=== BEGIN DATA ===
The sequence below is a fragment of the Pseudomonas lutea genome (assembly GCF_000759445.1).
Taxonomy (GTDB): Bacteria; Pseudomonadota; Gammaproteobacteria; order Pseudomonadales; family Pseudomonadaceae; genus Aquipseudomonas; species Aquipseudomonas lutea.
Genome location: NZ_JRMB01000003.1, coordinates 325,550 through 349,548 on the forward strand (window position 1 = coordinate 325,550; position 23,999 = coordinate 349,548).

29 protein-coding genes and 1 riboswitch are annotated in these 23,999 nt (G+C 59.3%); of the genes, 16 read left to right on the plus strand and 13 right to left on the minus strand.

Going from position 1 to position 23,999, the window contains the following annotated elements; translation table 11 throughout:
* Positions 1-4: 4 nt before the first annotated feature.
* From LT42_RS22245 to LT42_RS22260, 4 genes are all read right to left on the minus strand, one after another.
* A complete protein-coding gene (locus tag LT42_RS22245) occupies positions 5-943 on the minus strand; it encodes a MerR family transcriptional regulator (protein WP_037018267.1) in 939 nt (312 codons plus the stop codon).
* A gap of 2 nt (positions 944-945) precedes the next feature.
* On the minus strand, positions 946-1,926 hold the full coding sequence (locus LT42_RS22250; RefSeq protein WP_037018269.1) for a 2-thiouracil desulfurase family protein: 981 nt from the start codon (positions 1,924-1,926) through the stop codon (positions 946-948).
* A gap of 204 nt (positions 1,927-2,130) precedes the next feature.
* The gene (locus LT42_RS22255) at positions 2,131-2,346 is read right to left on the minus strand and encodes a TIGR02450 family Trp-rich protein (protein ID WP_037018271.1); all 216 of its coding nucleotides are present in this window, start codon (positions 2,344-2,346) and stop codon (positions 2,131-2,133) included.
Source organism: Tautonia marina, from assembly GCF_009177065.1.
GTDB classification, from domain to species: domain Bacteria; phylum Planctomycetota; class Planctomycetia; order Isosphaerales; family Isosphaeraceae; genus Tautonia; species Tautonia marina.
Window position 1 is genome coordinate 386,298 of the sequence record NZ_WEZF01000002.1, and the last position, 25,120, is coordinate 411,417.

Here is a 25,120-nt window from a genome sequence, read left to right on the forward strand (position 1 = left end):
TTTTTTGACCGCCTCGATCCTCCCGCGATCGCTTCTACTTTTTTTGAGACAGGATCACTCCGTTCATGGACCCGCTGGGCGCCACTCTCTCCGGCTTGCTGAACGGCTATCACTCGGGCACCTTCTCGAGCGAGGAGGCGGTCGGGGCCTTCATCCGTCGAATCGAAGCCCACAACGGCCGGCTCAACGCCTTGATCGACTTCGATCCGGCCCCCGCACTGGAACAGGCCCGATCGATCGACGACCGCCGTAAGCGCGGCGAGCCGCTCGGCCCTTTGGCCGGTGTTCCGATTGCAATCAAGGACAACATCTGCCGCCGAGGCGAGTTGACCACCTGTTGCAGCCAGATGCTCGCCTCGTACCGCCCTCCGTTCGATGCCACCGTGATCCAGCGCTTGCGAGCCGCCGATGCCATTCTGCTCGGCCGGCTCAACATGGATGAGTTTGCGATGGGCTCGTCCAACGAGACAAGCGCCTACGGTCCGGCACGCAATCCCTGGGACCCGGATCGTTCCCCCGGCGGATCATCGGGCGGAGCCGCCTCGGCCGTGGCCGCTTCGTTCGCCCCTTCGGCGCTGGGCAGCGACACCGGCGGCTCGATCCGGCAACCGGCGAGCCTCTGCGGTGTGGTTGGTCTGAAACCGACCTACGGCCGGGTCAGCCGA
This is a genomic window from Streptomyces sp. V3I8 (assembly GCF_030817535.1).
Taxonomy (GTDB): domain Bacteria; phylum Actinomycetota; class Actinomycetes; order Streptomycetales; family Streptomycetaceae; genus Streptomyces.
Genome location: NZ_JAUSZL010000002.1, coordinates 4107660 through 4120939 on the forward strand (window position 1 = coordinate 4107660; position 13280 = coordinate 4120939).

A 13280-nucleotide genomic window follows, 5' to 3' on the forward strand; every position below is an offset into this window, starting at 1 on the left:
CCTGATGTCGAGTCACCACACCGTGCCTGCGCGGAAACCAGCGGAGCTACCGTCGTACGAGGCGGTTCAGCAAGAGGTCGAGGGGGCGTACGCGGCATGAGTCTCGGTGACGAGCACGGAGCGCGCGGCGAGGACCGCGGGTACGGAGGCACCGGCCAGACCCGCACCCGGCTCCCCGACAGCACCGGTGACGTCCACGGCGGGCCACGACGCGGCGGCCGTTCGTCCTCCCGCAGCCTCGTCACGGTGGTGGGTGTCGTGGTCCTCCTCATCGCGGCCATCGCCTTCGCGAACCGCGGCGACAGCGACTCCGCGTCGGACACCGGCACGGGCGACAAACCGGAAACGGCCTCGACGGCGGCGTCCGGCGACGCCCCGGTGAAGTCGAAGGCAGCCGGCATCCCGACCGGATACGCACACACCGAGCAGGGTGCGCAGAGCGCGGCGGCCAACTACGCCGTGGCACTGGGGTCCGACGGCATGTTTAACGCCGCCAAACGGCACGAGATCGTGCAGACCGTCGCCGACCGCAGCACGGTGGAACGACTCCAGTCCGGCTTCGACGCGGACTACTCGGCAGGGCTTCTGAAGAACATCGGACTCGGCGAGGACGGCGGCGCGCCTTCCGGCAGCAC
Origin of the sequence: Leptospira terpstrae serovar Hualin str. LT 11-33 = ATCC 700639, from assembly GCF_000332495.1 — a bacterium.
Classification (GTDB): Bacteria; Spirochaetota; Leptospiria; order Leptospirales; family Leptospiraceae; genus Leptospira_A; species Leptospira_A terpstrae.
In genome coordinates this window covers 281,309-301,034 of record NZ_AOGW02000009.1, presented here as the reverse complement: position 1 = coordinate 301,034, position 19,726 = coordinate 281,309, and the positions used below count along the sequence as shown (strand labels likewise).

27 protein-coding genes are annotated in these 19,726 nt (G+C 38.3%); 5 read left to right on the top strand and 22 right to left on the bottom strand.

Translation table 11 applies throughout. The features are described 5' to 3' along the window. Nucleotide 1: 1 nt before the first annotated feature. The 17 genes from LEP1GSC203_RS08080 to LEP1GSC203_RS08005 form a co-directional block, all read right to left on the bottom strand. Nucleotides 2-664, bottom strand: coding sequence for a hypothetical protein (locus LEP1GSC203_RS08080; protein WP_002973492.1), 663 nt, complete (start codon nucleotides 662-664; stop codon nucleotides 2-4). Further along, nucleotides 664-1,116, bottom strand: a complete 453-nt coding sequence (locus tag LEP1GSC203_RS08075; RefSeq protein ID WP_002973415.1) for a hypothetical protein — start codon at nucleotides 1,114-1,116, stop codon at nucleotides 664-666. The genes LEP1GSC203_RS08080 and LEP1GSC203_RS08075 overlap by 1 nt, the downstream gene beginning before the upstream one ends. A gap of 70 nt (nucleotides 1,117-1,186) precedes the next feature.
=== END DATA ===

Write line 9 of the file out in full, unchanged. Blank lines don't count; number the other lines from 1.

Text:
* A gap of 2 nt (positions 944-945) precedes the next feature.